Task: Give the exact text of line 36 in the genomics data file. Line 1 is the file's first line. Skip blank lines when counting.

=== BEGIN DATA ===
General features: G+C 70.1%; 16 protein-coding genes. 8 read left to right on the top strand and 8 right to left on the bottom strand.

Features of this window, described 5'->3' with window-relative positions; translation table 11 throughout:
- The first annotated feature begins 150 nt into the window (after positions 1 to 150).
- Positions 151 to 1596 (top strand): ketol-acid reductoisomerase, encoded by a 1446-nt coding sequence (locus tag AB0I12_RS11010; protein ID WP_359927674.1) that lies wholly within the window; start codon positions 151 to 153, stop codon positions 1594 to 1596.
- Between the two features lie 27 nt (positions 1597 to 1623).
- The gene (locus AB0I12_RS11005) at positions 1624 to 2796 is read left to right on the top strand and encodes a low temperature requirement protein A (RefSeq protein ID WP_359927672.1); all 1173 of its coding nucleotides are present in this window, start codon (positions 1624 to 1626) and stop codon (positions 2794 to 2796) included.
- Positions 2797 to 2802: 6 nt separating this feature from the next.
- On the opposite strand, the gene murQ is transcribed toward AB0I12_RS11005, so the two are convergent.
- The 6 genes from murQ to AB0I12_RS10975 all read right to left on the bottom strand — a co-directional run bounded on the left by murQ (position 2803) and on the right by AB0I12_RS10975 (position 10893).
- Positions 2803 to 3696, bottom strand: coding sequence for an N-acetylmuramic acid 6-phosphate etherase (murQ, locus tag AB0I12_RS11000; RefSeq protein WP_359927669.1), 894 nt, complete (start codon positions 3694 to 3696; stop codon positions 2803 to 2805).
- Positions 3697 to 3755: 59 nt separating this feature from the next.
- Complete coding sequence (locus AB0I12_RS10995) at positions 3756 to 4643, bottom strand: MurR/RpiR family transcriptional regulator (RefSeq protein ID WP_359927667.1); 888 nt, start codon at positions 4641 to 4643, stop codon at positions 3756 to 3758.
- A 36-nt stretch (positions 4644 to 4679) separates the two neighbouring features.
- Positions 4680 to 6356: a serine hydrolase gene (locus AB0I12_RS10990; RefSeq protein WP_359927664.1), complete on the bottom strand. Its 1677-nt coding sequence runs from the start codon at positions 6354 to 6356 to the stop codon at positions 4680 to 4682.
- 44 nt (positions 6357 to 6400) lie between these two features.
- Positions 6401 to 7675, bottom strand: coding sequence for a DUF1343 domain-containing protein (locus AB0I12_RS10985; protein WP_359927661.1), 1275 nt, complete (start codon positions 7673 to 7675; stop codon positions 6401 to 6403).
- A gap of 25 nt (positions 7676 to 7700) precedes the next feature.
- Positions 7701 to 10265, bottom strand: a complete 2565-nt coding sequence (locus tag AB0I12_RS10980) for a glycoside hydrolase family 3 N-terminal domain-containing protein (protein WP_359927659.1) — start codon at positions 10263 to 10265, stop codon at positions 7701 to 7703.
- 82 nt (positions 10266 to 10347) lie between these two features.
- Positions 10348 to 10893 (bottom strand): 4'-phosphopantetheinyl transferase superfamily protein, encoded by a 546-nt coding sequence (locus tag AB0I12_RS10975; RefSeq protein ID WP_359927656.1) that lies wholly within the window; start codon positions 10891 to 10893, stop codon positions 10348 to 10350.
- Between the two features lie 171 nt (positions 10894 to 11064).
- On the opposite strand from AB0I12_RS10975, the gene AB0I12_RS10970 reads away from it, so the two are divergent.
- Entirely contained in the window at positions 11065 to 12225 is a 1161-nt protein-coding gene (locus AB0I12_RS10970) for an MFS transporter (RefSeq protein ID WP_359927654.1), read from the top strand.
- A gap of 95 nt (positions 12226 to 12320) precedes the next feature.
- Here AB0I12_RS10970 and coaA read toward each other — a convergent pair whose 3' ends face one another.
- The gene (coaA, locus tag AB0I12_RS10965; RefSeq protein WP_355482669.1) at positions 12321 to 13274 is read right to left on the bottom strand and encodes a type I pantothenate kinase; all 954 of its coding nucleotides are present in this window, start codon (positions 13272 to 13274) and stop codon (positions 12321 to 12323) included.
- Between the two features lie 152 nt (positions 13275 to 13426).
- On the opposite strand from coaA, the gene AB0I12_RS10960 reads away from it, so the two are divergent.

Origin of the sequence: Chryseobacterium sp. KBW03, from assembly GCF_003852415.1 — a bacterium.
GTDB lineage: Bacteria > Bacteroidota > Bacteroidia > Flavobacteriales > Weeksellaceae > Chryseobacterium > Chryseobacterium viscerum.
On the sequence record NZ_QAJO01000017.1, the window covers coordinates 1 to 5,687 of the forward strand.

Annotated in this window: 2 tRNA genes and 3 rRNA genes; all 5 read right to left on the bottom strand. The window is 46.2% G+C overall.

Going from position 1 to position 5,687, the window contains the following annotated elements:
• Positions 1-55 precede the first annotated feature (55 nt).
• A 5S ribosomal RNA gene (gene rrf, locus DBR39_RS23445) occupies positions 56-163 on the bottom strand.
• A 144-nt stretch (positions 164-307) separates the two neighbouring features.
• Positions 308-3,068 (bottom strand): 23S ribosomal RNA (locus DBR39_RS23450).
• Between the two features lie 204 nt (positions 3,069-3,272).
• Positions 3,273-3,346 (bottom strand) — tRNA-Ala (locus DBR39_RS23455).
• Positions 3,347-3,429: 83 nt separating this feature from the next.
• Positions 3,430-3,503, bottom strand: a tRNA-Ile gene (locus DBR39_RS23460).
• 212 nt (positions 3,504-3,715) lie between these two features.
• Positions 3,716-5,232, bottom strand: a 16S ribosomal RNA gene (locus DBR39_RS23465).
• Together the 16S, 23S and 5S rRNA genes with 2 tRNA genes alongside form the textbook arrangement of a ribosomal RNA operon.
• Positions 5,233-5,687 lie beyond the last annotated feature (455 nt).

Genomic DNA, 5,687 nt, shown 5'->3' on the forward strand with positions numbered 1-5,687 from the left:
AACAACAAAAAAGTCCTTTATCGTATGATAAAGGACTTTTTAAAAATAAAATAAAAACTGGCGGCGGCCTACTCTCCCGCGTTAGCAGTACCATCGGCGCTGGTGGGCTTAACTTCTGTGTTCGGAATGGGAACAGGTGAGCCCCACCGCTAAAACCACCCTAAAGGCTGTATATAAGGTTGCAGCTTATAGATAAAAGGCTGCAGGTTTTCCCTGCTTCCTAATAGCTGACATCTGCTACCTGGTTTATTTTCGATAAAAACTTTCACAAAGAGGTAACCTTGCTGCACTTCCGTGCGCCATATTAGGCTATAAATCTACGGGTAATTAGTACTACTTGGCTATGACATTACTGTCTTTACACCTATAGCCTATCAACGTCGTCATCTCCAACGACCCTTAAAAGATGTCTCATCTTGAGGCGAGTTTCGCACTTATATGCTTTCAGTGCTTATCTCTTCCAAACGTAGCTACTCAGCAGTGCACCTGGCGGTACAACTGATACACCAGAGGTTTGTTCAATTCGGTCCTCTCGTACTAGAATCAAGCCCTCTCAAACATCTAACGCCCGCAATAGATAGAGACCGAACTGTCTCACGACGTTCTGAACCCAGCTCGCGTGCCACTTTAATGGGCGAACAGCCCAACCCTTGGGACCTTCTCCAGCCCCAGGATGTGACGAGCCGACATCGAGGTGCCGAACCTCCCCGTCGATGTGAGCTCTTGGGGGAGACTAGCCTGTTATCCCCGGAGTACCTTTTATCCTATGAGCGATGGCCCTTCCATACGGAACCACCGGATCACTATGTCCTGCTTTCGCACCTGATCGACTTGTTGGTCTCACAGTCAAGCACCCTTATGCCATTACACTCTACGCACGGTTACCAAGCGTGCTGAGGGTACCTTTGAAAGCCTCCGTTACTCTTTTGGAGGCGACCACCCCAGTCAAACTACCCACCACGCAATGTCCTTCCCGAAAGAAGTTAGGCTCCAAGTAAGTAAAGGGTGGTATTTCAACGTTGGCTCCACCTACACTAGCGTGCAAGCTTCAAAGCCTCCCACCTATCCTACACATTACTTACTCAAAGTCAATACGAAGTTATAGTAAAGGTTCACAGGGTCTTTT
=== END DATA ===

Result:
• A 144-nt stretch (positions 164-307) separates the two neighbouring features.